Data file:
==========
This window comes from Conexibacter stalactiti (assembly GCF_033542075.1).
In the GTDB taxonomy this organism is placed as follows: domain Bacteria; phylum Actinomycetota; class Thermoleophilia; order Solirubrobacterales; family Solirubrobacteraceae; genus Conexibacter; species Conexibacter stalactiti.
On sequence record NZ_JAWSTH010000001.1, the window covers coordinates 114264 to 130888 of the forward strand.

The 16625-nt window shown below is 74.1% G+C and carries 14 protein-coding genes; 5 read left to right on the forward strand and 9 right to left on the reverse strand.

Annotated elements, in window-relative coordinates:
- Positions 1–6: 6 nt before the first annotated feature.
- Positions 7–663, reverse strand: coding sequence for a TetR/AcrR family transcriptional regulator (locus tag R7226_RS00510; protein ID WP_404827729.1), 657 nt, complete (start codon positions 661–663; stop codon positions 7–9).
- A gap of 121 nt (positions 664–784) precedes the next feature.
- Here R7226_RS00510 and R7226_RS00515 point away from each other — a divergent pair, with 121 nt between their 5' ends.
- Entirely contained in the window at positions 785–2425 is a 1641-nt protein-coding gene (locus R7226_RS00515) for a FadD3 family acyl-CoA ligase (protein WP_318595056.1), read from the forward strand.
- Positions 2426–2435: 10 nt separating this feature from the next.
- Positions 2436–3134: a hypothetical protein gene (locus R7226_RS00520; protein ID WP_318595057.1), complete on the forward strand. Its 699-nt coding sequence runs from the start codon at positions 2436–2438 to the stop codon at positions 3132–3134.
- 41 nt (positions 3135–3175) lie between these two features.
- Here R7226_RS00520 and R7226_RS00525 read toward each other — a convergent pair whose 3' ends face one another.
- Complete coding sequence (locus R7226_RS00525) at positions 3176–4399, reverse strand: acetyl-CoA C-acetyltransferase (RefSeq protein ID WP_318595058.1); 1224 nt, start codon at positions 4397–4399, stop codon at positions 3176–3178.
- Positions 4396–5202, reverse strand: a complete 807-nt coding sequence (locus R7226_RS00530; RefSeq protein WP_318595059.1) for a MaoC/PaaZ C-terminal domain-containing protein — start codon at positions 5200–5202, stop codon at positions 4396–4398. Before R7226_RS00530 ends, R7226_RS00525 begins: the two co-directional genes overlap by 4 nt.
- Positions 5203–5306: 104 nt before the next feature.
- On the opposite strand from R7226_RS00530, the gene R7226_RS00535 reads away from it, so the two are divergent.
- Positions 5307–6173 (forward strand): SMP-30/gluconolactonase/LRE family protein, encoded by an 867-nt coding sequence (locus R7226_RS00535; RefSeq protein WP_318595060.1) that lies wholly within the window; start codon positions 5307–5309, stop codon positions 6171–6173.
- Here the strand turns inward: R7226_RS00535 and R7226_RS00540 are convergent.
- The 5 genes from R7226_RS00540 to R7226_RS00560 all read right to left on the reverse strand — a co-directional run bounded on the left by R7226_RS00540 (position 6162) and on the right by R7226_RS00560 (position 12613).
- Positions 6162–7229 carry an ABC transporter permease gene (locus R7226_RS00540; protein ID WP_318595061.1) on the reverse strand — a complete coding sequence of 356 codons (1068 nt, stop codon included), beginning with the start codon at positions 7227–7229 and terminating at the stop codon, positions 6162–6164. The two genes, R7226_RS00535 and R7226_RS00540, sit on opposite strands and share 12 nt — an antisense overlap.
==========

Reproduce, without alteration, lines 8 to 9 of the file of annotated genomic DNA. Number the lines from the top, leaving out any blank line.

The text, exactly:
- A gap of 121 nt (positions 664–784) precedes the next feature.
- Here R7226_RS00510 and R7226_RS00515 point away from each other — a divergent pair, with 121 nt between their 5' ends.